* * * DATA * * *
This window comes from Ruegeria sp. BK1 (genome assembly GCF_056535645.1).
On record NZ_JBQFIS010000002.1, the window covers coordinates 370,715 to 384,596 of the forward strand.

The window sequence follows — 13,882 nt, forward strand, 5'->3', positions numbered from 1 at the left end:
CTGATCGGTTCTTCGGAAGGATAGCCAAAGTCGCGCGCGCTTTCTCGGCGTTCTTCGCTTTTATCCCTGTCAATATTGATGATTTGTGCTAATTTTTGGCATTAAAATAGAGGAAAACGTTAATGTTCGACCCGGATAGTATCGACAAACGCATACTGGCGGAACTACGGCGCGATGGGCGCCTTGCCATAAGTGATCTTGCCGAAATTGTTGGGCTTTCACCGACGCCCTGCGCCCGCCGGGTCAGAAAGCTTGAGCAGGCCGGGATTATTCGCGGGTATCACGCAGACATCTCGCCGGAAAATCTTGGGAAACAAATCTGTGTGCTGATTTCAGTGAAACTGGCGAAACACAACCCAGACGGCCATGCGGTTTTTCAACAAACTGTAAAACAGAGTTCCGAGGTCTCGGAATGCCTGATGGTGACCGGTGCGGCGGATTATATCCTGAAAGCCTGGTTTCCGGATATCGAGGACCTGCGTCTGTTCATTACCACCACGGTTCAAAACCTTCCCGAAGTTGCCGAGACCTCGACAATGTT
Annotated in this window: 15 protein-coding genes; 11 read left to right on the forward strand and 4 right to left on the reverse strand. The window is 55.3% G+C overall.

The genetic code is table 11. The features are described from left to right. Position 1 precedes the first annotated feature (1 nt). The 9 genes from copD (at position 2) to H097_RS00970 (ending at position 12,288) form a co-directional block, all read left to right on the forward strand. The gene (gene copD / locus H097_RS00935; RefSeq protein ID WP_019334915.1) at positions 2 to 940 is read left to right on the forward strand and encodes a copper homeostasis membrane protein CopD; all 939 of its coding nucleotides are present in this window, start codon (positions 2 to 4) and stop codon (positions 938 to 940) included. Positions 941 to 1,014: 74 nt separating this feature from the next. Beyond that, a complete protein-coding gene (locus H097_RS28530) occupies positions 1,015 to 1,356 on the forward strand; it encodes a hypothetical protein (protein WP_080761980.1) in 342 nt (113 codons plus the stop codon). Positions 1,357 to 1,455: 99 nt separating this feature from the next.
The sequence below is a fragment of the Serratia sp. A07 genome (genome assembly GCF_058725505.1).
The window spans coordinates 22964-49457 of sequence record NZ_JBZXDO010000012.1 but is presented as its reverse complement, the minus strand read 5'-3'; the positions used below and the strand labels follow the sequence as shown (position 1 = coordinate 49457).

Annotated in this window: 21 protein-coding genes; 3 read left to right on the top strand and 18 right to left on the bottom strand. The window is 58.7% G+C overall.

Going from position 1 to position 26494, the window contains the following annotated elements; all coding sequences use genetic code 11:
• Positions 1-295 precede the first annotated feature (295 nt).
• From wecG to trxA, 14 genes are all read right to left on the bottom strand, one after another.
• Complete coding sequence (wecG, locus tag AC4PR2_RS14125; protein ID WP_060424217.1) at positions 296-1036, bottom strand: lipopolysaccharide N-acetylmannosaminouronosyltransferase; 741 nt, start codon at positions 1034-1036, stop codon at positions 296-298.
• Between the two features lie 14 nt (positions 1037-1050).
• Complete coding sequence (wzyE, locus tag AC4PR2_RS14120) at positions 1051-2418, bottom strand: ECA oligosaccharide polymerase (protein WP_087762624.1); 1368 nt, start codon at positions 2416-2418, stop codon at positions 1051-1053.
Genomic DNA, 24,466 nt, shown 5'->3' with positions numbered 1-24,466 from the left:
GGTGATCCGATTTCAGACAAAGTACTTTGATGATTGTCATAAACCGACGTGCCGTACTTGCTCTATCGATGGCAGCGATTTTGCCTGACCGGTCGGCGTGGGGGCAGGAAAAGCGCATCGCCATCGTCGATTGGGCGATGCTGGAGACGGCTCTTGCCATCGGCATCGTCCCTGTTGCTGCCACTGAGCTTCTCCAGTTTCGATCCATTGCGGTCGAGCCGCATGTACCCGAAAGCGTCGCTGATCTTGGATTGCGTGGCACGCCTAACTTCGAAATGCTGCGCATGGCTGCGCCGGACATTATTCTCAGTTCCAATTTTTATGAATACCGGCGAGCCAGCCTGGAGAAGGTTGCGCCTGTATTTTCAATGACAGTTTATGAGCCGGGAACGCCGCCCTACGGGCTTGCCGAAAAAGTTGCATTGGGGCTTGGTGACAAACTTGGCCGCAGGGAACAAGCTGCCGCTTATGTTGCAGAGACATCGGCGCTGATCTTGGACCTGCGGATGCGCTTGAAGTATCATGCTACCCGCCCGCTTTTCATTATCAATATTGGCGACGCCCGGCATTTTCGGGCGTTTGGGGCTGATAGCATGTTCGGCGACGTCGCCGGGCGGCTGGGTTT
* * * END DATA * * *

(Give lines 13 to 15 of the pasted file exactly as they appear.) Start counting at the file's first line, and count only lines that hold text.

• Complete coding sequence (wecG, locus tag AC4PR2_RS14125; protein ID WP_060424217.1) at positions 296-1036, bottom strand: lipopolysaccharide N-acetylmannosaminouronosyltransferase; 741 nt, start codon at positions 1034-1036, stop codon at positions 296-298.
• Between the two features lie 14 nt (positions 1037-1050).
• Complete coding sequence (wzyE, locus tag AC4PR2_RS14120) at positions 1051-2418, bottom strand: ECA oligosaccharide polymerase (protein WP_087762624.1); 1368 nt, start codon at positions 2416-2418, stop codon at positions 1051-1053.